Racers are well aware what the potential for danger or potential injury. We're all optimists and have high regard for our skills and control over the situation, so I *470 would state that I was well aware of the potential for injuries, and that I considered the potential many times, but I and I knew of racers that had died as a result of racing injuries, but what all racers do, and what I did is examine the circumstances of their death say, well, that won't happen to me, because they made a mistake or something like that.
It is important to note here that Bruce Hammer was injured while negotiating a turn the touchstone of the sport of racing. The most exciting part of any race (except a straight one) is the turn, and the sharper the better. That's why the thrills of sports from cycle racing to bobsledding are intensified in direct proportion to the "danger" of the curve.
The object of the race is to cover the distance as fast as possible. Certainly, a racer will increase his safety if he slows down in the turn. A racer, however, will try, if he wants to do well, to take the turn as fast as he can without losing control of his cycle. The closer he gets to the danger point the better will be his performance, but the greater will be his risk. Therein lies the allure of racing.
Bruce Hammer voluntarily, knowingly and expressly chose to confront the risks and to bear their potential costs. No public policy prohibited him from doing so, and no public policy precludes this court from giving effect to his written promise not to hold these defendants responsible should he be overcome by the hazards of his chosen sport.
I turn now to the law and note that most jurisdictions routinely enforce exculpatory agreements in the racing context. See e.g., Trumbower v. Sports Car Club of America, Inc., 428 F. Supp. 1113 (W.D.Okla. 1976); Gore v. Tri-County Raceway, Inc., 407 F. Supp. 489 (M.D.Ala.1974); LaFrenz v. Lake County Fair Board, 172 Ind.App. 389, 360 N.E.2d 605 (1977); Schlessmann v. Henson, 83 Ill. 2d 82, 46 Ill.Dec. 139, 413 N.E.2d 1252 (1980); Morrow v. Auto Championship Racing Ass'n, 8 Ill.App.3d 682, 291 N.E.2d 30 (1972); Winterstein v. Wilcom, 16 Md.App. 130, 293 A.2d 821 (1972); Lee v. Allied Sports Association, Inc., 349 Mass. 544, 209 N.E.2d 329 (1965); Theroux v. Kedenberg Racing Assoc., 50 Misc.2d 97, 269 N.Y.S.2d 789 (1965); Corpus Christi Speedway v. Morton, 279 S.W.2d 903 (Tex.Civ.App.1955).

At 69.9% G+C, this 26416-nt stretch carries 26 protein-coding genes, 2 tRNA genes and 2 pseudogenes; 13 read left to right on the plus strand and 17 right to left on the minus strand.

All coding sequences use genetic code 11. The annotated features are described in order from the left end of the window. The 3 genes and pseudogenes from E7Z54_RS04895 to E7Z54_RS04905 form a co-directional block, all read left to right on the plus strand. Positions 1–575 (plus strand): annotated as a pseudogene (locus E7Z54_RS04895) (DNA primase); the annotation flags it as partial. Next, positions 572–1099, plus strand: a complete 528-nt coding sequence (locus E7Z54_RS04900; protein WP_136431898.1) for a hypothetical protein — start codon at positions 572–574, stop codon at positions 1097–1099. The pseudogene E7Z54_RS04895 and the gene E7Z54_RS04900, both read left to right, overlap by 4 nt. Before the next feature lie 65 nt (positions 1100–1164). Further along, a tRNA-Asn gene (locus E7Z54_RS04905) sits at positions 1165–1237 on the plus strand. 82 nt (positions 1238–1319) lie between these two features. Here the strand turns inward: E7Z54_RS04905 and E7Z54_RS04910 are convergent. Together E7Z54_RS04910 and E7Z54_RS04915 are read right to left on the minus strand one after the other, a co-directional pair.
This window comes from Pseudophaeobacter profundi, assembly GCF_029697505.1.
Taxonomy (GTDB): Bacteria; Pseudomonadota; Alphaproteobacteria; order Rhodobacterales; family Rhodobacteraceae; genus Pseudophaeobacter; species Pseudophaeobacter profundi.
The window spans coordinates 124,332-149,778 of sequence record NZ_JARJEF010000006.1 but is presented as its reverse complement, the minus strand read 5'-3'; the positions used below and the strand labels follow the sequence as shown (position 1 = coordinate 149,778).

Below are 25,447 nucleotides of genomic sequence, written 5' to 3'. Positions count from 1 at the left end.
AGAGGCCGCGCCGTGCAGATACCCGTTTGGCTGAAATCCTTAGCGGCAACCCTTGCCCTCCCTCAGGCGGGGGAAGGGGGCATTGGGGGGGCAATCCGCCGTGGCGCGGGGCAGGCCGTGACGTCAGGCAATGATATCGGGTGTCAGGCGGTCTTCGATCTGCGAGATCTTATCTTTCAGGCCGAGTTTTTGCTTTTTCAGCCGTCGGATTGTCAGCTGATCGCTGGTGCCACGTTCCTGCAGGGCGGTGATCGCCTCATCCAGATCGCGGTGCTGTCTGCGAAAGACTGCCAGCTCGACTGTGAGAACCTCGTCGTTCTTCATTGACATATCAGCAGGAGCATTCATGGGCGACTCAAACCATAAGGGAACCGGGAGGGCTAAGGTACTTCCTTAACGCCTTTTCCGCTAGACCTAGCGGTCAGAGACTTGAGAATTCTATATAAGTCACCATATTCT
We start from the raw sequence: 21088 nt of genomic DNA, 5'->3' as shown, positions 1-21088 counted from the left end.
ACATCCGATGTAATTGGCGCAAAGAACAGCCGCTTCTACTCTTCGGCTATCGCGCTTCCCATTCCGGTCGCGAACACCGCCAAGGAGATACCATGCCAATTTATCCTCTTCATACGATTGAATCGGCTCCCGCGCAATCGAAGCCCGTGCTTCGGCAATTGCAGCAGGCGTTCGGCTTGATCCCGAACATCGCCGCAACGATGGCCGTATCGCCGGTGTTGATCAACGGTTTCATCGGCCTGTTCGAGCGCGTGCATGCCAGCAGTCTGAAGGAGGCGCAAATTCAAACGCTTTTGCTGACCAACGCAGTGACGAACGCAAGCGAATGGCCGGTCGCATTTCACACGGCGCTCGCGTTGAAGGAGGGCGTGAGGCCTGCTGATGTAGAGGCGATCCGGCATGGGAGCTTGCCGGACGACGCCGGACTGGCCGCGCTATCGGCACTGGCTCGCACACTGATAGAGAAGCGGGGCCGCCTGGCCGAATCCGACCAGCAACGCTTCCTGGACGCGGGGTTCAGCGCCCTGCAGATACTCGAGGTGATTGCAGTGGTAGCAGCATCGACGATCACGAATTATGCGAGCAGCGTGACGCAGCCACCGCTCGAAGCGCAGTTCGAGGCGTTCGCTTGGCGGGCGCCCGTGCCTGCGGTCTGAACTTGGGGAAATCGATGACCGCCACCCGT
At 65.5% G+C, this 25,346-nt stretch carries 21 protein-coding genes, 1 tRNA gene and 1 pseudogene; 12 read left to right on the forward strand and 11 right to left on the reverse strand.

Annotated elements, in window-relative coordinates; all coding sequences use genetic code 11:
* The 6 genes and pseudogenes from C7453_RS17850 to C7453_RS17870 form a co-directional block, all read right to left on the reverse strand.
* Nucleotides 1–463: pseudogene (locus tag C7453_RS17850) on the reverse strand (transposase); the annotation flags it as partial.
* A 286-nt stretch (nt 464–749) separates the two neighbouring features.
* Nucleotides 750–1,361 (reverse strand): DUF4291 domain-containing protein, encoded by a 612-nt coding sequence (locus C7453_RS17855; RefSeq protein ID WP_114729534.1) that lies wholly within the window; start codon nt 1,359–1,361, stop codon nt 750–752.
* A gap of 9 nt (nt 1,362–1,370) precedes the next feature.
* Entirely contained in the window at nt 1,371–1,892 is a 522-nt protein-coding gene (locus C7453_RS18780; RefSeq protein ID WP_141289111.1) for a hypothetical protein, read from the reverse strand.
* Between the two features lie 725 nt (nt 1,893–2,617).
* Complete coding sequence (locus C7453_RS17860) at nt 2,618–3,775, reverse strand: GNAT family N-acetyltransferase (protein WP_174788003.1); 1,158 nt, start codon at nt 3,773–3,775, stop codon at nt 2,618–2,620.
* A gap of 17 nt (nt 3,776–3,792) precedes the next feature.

The most recent statement of Wisconsin law regarding the effect of exculpatory agreements in the context of racing events is in the Wisconsin Supreme Court decision of Arnold, et al. v. Shawano County Agricultural Society, et al., 111 Wis.2d 203, 330 N.W.2d 773 (1983), and the Court of Appeals decision in the same case, Arnold, et al. v. Shawano County Agricultural Society, et al., 106 Wis.2d 464, 317 N.W.2d 161 (1981). These decisions held that while exculpatory agreements are subject to close scrutiny and are to be strictly construed, they are enforceable in Wisconsin.
In Arnold, the Wisconsin Supreme Court made clear that the touchstone for analysis of exculpatory agreements was the "contemplation of the parties when the contract was executed." Id., 111 Wis.2d at 211, 330 N.W.2d 773. In order for the exculpatory contract to be enforced, it is necessary that "the contract clearly expresses the intent of the parties so that with the surrounding circumstances, it is clear the parties knowingly agreed to excuse one of them from otherwise responsible acts." Id. at 213, 330 N.W.2d 773.
The Arnold decisions envision that summary judgment would be appropriate in many cases involving releases in the racing context. In citing language from Plummer v. Leonhard, 44 Wis.2d 686, 692, 172 N.W.2d 1 (1969), the court noted that "where the facts are undisputed, the scope [of the exculpatory contract] has been held to be for the court." Id., 111 Wis.2d at 212, 330 N.W.2d 773.